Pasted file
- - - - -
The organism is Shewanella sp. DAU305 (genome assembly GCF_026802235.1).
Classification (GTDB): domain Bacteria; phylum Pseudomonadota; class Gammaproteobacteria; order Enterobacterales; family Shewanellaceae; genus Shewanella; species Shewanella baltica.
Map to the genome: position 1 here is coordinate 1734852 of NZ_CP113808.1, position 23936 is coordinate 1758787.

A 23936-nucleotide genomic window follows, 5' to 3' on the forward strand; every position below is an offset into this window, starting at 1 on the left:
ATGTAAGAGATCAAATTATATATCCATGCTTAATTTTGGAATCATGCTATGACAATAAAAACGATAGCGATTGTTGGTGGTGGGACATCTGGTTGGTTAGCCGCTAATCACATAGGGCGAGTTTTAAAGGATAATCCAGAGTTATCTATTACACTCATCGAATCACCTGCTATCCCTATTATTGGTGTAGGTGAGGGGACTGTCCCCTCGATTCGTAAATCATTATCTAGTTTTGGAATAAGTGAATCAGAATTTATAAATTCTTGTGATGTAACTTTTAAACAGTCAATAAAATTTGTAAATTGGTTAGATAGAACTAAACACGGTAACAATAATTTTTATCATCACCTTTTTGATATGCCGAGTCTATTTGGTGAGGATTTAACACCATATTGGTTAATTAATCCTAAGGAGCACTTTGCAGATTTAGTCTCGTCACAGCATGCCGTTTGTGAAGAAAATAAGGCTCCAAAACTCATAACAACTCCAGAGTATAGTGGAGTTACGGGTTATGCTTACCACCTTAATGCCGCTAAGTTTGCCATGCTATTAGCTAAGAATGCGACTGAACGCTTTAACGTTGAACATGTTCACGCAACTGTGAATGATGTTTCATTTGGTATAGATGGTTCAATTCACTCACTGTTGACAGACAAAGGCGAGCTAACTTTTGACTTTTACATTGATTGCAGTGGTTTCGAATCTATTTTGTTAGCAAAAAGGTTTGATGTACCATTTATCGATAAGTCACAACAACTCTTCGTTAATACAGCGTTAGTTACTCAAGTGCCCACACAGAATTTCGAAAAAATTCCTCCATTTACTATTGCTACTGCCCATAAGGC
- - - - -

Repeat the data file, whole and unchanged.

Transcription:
The organism is Shewanella sp. DAU305 (genome assembly GCF_026802235.1).
Classification (GTDB): domain Bacteria; phylum Pseudomonadota; class Gammaproteobacteria; order Enterobacterales; family Shewanellaceae; genus Shewanella; species Shewanella baltica.
Map to the genome: position 1 here is coordinate 1734852 of NZ_CP113808.1, position 23936 is coordinate 1758787.

A 23936-nucleotide genomic window follows, 5' to 3' on the forward strand; every position below is an offset into this window, starting at 1 on the left:
ATGTAAGAGATCAAATTATATATCCATGCTTAATTTTGGAATCATGCTATGACAATAAAAACGATAGCGATTGTTGGTGGTGGGACATCTGGTTGGTTAGCCGCTAATCACATAGGGCGAGTTTTAAAGGATAATCCAGAGTTATCTATTACACTCATCGAATCACCTGCTATCCCTATTATTGGTGTAGGTGAGGGGACTGTCCCCTCGATTCGTAAATCATTATCTAGTTTTGGAATAAGTGAATCAGAATTTATAAATTCTTGTGATGTAACTTTTAAACAGTCAATAAAATTTGTAAATTGGTTAGATAGAACTAAACACGGTAACAATAATTTTTATCATCACCTTTTTGATATGCCGAGTCTATTTGGTGAGGATTTAACACCATATTGGTTAATTAATCCTAAGGAGCACTTTGCAGATTTAGTCTCGTCACAGCATGCCGTTTGTGAAGAAAATAAGGCTCCAAAACTCATAACAACTCCAGAGTATAGTGGAGTTACGGGTTATGCTTACCACCTTAATGCCGCTAAGTTTGCCATGCTATTAGCTAAGAATGCGACTGAACGCTTTAACGTTGAACATGTTCACGCAACTGTGAATGATGTTTCATTTGGTATAGATGGTTCAATTCACTCACTGTTGACAGACAAAGGCGAGCTAACTTTTGACTTTTACATTGATTGCAGTGGTTTCGAATCTATTTTGTTAGCAAAAAGGTTTGATGTACCATTTATCGATAAGTCACAACAACTCTTCGTTAATACAGCGTTAGTTACTCAAGTGCCCACACAGAATTTCGAAAAAATTCCTCCATTTACTATTGCTACTGCCCATAAGGC